# I read in an old book the following example of a measure: For the set M = <mrow class="MJX lilmoore11p8 2022-07-14 Answered
I read in an old book the following example of a measure: For the set $M=\mathbb{Q}\cap \left[0,1\right]$ denote with $S$ the set system of subsets of $M$ of the form $\mathbb{Q}\cap I$, where $I$ is any interval in [0,1]. Let us define the function $\mu :S\to \mathbb{R}$ as follows: for any set $A\in S$ of the form $A=\mathbb{Q}\cap I$ we set $\mu \left(A\right)=\ell \left(I\right)=b-a.$.
Then it said without proof that μ is finitely additive, but not σ-additive.
As I did not get why I tried to prove it by myself and I tried to show that $S$ is a semi-ring, I guess that is important before I start with the other proof.
We have $\mathrm{\varnothing }\in \mathbb{Q}$ and furthermore $\left(\mathbb{Q}\cap {I}_{1}\right)\cap \left(\mathbb{Q}\cap {I}_{2}\right)=\mathbb{Q}\cap {I}_{1}\cap {I}_{2}$ and the union of two closed intervals is either an interval or the disjoint union of two intervals. Then $\left(\mathbb{Q}\cap {I}_{1}\right)\setminus \left(\mathbb{Q}\cap {I}_{2}\right)$ is also an interval or the disjoint union of two intervals.
Now the proof. I do not quite understand how it cannot be $\sigma$-additive. Does it have something in common with Cantor sets? I don´t know how to start the proof here. Any help or explanation (maybe an idea for the beginning of a proof) is appreciated. If there is a proof...
You can still ask an expert for help

• Live experts 24/7
• Questions are typically answered in as fast as 30 minutes
• Personalized clear answers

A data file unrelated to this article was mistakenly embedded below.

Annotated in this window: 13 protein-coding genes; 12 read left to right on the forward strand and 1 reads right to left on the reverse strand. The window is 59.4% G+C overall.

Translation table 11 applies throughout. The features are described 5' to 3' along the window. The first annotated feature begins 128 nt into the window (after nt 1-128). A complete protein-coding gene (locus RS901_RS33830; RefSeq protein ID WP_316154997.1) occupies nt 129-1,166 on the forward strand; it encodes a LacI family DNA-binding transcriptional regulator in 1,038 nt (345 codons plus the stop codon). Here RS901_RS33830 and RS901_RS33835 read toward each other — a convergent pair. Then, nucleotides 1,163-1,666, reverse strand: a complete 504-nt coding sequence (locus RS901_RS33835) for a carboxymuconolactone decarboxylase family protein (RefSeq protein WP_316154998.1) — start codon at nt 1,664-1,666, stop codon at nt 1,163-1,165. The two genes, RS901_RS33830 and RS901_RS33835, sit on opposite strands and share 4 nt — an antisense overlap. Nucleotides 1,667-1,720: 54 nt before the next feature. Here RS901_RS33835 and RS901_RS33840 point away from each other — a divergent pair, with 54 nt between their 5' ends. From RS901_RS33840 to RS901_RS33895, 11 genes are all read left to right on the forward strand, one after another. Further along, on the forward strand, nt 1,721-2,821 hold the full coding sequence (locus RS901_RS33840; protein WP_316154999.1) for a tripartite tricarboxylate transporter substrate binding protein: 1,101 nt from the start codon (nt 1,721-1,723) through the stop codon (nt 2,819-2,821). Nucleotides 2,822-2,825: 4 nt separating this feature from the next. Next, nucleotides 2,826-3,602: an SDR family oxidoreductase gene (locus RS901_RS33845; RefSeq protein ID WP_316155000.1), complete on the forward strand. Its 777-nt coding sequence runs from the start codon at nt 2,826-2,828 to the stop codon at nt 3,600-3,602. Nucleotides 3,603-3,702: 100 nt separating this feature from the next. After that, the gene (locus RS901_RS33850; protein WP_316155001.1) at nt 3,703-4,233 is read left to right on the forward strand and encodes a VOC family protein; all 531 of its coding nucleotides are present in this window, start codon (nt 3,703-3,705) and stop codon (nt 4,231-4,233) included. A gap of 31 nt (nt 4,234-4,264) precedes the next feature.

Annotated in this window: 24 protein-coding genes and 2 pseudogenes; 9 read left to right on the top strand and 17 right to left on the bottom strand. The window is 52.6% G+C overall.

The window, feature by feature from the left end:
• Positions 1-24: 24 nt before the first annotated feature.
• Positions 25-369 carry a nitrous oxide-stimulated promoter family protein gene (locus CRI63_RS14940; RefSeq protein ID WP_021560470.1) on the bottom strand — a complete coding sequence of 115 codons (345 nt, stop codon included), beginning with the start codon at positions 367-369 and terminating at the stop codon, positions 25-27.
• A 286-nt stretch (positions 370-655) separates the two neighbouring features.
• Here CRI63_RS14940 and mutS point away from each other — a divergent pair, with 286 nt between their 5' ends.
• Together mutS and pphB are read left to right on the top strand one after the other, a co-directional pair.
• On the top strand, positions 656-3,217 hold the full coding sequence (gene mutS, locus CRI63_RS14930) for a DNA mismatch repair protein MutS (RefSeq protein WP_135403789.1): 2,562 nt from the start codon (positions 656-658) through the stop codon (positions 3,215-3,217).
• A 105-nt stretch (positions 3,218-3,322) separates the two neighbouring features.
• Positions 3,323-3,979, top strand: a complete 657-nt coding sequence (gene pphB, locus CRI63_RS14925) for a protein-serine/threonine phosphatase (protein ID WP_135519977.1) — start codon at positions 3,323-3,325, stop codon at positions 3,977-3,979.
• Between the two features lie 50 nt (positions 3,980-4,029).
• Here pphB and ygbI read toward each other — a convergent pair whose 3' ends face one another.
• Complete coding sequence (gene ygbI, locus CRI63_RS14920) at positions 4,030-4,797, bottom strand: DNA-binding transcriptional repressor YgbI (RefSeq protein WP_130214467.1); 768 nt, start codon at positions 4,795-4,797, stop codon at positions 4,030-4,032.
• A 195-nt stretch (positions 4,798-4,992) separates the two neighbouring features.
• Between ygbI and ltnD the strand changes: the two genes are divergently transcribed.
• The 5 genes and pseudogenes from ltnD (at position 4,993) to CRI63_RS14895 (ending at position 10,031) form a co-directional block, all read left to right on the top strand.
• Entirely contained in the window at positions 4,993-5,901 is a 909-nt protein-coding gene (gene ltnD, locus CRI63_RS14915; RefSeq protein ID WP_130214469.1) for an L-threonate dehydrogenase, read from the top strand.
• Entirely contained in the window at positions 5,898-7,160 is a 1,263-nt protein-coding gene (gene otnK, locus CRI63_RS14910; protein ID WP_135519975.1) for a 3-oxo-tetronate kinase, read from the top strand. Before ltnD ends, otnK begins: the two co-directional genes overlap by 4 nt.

Solve your problem for the price of one coffee

• Math expert for every subject
• Pay only if we can solve it Danika Rojas
If $\mu$ is $\sigma$-additive then for disjoint suitable sets ${A}_{n}$ it must satisfy:
$\mu \left(\bigcup _{n=1}^{\mathrm{\infty }}{A}_{n}\right)=\sum _{n=1}^{\mathrm{\infty }}\mu \left({A}_{n}\right)$
From this it can be deduced that for suitable sets ${B}_{n}$ (not necessarily disjoint) it must satisfy:
$\mu \left(\bigcup _{n=1}^{\mathrm{\infty }}{B}_{n}\right)\le \sum _{n=1}^{\mathrm{\infty }}\mu \left({B}_{n}\right)$
Now for every $r\in M$ choose an interval ${I}_{r}$ with $r\in {S}_{r}=\mathbb{Q}\cap {I}_{r}\in \mathcal{S}$.
If $\mu$ is indeed $\sigma$-additive then:
$1=\mu \left(M\right)=\mu \left(\bigcup _{r\in M}{S}_{r}\right)\le \sum _{r\in M}\mu \left({S}_{r}\right)=\sum _{r\in M}l\left({I}_{r}\right)$

However it is easy to choose the intervals ${I}_{r}$ in such a way that:
$\sum _{r\in M}l\left({I}_{r}\right)<1$
and doing so we run into a contradiction.

We have step-by-step solutions for your answer!